Jun Yu, Joyce Zhou, Yagang Wang & Youmin Xi, Rural Entrepreneurship in an Emerging Economy: Reading Institutional Perspectives from Entrepreneur Stories, 51 J. Small Bus. Mgmt. 183 (2013), available at

Abstract (by authors): Rural entrepreneurs are of extreme importance in China's progress toward a more marketā€oriented economy as the vast majority of Chinese live in rural areas. From an institutional perspective and based on content analysis of 91 publicly published stories about rural Chinese entrepreneurs broadcast by China Central Television, this paper addresses several key aspects of rural entrepreneurship in China and specifically probes into how different institutional elements (i.e., regulative, normative, and cognitive components) affect the strategic behaviors of rural Chinese entrepreneurs. We found that due to weak regulatory protection of intellectual rights, rural entrepreneurs in China tend to work on innovations on their own or with close family members instead of collaborating with external sources; these entrepreneurs use guanxi strategically to deal with constraints from the institutional environment; it is important to build legitimacy by either building alliances with large, established firms, or acquiring approval from people of authority.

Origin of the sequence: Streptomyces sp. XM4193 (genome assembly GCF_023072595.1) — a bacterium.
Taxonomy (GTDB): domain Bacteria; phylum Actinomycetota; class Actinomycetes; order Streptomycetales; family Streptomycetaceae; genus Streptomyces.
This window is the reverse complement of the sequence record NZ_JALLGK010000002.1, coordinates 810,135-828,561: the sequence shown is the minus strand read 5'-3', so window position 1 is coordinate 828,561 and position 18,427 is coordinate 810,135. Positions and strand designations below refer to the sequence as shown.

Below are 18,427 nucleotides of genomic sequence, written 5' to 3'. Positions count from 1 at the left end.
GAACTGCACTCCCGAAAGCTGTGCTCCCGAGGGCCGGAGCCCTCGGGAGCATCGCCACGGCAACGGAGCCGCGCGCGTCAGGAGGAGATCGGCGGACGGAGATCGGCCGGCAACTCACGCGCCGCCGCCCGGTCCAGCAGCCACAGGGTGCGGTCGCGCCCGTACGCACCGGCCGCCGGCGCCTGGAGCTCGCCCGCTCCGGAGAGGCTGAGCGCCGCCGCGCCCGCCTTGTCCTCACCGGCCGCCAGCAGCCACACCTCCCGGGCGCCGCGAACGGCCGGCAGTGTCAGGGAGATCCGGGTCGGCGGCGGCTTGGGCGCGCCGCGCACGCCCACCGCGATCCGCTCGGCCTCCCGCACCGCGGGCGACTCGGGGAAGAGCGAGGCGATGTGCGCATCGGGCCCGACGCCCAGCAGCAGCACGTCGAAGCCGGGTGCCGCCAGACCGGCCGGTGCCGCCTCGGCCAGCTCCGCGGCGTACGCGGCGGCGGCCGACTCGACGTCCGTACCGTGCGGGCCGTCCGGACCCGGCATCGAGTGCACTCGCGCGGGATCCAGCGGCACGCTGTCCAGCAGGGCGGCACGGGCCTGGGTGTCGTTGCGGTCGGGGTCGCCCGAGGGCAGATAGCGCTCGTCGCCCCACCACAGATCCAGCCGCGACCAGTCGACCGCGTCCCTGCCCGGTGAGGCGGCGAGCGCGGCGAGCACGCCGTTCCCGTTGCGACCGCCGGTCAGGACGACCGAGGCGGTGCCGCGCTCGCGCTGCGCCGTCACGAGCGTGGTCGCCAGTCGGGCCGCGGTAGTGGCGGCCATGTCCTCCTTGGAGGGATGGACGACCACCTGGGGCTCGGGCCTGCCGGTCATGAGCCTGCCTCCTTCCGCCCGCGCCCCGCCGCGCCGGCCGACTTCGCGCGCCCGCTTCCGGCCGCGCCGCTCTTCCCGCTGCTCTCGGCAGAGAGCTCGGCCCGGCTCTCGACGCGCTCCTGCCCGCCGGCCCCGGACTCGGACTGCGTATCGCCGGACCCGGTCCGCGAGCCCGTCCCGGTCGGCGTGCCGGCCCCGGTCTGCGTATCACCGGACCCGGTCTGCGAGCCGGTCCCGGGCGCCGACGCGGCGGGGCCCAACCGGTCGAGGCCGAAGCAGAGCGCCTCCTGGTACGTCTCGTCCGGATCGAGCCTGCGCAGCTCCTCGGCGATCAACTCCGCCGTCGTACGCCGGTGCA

Online Resources

Debora Markley & Don Mackey, Community Environment for Entrepreneurship, Ctr. for Rural Entrepreneurship (June 2003).

Other Materials

Brad D. Cherniak & Cathy Horton-Panzica, Proceedings of the Canada-United States Law Institute Conference on Comparative Legal Aspects of Entrepreneurship in Canada and the United States: The Importance of Venture Capital in Promoting Entrepreneurship (April 13-14, 2007).